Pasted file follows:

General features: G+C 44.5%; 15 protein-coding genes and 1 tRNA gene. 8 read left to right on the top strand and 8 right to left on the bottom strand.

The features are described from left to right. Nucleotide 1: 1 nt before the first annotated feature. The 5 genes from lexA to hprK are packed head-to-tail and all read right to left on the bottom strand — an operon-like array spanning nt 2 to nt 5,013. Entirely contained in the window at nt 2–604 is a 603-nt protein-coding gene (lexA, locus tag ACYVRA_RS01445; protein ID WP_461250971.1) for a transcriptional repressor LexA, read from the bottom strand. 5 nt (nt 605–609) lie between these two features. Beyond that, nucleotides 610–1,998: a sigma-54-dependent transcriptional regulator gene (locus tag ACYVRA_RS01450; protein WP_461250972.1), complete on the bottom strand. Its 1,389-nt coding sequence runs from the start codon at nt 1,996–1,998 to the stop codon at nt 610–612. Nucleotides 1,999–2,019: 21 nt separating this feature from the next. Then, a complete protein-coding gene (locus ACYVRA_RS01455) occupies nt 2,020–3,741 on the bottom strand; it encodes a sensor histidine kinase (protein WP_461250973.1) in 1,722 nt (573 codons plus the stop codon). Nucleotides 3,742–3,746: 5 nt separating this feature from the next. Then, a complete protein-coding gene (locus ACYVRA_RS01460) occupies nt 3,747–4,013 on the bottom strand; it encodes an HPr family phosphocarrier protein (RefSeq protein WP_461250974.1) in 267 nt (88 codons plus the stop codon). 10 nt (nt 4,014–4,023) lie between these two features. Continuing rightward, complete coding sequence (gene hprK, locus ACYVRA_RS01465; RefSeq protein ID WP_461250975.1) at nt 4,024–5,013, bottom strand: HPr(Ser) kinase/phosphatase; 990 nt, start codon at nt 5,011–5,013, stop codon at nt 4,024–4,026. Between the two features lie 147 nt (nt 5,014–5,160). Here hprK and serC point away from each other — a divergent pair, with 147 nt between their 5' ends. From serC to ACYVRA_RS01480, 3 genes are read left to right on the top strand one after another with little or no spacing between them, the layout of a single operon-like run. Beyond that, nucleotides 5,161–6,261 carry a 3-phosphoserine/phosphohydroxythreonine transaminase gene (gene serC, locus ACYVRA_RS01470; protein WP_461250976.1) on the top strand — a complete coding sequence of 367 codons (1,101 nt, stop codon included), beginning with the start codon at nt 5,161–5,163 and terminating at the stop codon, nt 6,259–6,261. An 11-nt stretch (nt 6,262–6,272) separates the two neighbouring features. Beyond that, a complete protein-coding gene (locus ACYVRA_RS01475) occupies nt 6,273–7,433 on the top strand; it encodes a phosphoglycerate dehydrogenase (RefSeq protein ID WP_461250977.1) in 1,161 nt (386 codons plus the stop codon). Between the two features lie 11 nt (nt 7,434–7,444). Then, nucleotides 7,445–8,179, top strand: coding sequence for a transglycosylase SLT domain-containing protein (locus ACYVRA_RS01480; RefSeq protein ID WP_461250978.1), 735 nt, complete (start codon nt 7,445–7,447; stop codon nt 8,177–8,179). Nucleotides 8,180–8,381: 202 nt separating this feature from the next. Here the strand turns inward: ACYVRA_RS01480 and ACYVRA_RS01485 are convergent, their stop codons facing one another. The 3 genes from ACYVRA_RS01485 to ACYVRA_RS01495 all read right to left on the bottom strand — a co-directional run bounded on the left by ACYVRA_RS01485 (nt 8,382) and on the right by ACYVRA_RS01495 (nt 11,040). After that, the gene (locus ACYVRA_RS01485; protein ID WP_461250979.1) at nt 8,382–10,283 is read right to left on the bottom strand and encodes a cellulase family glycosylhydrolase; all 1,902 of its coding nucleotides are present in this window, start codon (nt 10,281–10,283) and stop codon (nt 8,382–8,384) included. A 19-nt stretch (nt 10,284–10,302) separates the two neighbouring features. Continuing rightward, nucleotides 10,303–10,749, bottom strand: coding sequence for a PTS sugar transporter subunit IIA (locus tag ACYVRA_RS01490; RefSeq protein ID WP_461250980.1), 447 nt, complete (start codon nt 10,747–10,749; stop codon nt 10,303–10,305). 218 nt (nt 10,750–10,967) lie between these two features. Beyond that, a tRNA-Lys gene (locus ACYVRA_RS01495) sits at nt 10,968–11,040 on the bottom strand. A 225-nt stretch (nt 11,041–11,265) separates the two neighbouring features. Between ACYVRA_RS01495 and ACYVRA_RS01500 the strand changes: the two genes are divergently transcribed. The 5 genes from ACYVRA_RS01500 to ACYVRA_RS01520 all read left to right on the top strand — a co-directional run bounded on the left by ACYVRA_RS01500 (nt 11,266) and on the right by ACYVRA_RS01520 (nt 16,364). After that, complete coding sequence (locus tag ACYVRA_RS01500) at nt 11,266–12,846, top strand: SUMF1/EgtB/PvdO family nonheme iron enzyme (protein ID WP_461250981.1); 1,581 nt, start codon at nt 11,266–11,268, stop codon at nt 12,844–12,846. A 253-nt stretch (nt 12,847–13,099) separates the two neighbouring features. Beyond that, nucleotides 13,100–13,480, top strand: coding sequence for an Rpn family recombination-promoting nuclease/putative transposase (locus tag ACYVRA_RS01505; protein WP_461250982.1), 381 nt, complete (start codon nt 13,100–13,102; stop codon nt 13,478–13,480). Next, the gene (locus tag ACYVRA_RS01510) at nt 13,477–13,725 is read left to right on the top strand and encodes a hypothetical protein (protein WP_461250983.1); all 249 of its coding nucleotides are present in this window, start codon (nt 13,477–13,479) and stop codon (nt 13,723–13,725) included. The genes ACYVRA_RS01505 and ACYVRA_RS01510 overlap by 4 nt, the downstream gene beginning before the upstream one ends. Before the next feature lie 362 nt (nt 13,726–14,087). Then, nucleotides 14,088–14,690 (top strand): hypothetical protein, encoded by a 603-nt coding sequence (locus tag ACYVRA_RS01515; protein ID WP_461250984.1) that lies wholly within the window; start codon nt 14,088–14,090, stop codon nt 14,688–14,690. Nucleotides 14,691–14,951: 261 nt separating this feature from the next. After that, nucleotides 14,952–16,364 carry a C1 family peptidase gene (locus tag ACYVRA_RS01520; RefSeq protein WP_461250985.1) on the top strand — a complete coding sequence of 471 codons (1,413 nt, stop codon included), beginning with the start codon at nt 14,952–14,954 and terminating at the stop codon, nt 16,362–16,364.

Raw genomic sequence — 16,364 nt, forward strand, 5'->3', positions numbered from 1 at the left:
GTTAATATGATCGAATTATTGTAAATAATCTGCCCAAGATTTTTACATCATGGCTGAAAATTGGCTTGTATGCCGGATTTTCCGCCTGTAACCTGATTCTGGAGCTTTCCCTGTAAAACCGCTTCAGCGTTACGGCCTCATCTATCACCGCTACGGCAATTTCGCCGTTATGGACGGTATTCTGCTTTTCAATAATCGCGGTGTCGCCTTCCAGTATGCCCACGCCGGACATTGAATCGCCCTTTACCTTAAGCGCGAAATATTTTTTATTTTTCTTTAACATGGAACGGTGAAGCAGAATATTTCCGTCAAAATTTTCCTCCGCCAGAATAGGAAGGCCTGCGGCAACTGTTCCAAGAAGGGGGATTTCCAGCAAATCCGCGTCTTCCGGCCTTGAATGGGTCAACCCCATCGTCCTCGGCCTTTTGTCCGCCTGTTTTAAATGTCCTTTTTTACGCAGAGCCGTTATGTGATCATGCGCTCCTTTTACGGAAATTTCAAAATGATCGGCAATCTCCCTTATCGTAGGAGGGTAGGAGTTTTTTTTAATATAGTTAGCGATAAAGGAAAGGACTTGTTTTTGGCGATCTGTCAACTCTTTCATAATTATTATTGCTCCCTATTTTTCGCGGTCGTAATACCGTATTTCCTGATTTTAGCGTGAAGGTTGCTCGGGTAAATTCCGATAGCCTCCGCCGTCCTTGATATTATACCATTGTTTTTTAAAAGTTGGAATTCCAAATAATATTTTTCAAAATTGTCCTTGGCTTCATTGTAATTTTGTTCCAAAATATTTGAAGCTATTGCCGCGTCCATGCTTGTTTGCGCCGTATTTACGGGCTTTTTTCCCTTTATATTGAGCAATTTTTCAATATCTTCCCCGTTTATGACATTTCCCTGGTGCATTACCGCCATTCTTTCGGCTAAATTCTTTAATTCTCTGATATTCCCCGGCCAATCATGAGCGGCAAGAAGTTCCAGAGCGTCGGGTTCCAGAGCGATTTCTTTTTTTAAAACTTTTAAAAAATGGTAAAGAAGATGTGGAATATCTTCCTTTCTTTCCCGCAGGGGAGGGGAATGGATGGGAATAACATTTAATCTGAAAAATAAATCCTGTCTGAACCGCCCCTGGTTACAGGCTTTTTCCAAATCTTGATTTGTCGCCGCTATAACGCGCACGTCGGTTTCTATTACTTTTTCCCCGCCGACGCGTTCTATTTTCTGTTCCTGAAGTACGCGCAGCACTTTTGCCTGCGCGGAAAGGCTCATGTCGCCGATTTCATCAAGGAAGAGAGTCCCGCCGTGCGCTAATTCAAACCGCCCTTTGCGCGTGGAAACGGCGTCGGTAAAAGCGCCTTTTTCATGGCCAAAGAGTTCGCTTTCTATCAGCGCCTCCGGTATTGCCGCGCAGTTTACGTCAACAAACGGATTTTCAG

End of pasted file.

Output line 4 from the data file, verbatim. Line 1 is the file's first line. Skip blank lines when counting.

GTTAATATGATCGAATTATTGTAAATAATCTGCCCAAGATTTTTACATCATGGCTGAAAATTGGCTTGTATGCCGGATTTTCCGCCTGTAACCTGATTCTGGAGCTTTCCCTGTAAAACCGCTTCAGCGTTACGGCCTCATCTATCACCGCTACGGCAATTTCGCCGTTATGGACGGTATTCTGCTTTTCAATAATCGCGGTGTCGCCTTCCAGTATGCCCACGCCGGACATTGAATCGCCCTTTACCTTAAGCGCGAAATATTTTTTATTTTTCTTTAACATGGAACGGTGAAGCAGAATATTTCCGTCAAAATTTTCCTCCGCCAGAATAGGAAGGCCTGCGGCAACTGTTCCAAGAAGGGGGATTTCCAGCAAATCCGCGTCTTCCGGCCTTGAATGGGTCAACCCCATCGTCCTCGGCCTTTTGTCCGCCTGTTTTAAATGTCCTTTTTTACGCAGAGCCGTTATGTGATCATGCGCTCCTTTTACGGAAATTTCAAAATGATCGGCAATCTCCCTTATCGTAGGAGGGTAGGAGTTTTTTTTAATATAGTTAGCGATAAAGGAAAGGACTTGTTTTTGGCGATCTGTCAACTCTTTCATAATTATTATTGCTCCCTATTTTTCGCGGTCGTAATACCGTATTTCCTGATTTTAGCGTGAAGGTTGCTCGGGTAAATTCCGATAGCCTCCGCCGTCCTTGATATTATACCATTGTTTTTTAAAAGTTGGAATTCCAAATAATATTTTTCAAAATTGTCCTTGGCTTCATTGTAATTTTGTTCCAAAATATTTGAAGCTATTGCCGCGTCCATGCTTGTTTGCGCCGTATTTACGGGCTTTTTTCCCTTTATATTGAGCAATTTTTCAATATCTTCCCCGTTTATGACATTTCCCTGGTGCATTACCGCCATTCTTTCGGCTAAATTCTTTAATTCTCTGATATTCCCCGGCCAATCATGAGCGGCAAGAAGTTCCAGAGCGTCGGGTTCCAGAGCGATTTCTTTTTTTAAAACTTTTAAAAAATGGTAAAGAAGATGTGGAATATCTTCCTTTCTTTCCCGCAGGGGAGGGGAATGGATGGGAATAACATTTAATCTGAAAAATAAATCCTGTCTGAACCGCCCCTGGTTACAGGCTTTTTCCAAATCTTGATTTGTCGCCGCTATAACGCGCACGTCGGTTTCTATTACTTTTTCCCCGCCGACGCGTTCTATTTTCTGTTCCTGAAGTACGCGCAGCACTTTTGCCTGCGCGGAAAGGCTCATGTCGCCGATTTCATCAAGGAAGAGAGTCCCGCCGTGCGCTAATTCAAACCGCCCTTTGCGCGTGGAAACGGCGTCGGTAAAAGCGCCTTTTTCATGGCCAAAGAGTTCGCTTTCTATCAGCGCCTCCGGTATTGCCGCGCAGTTTACGTCAACAAACGGATTTTCAG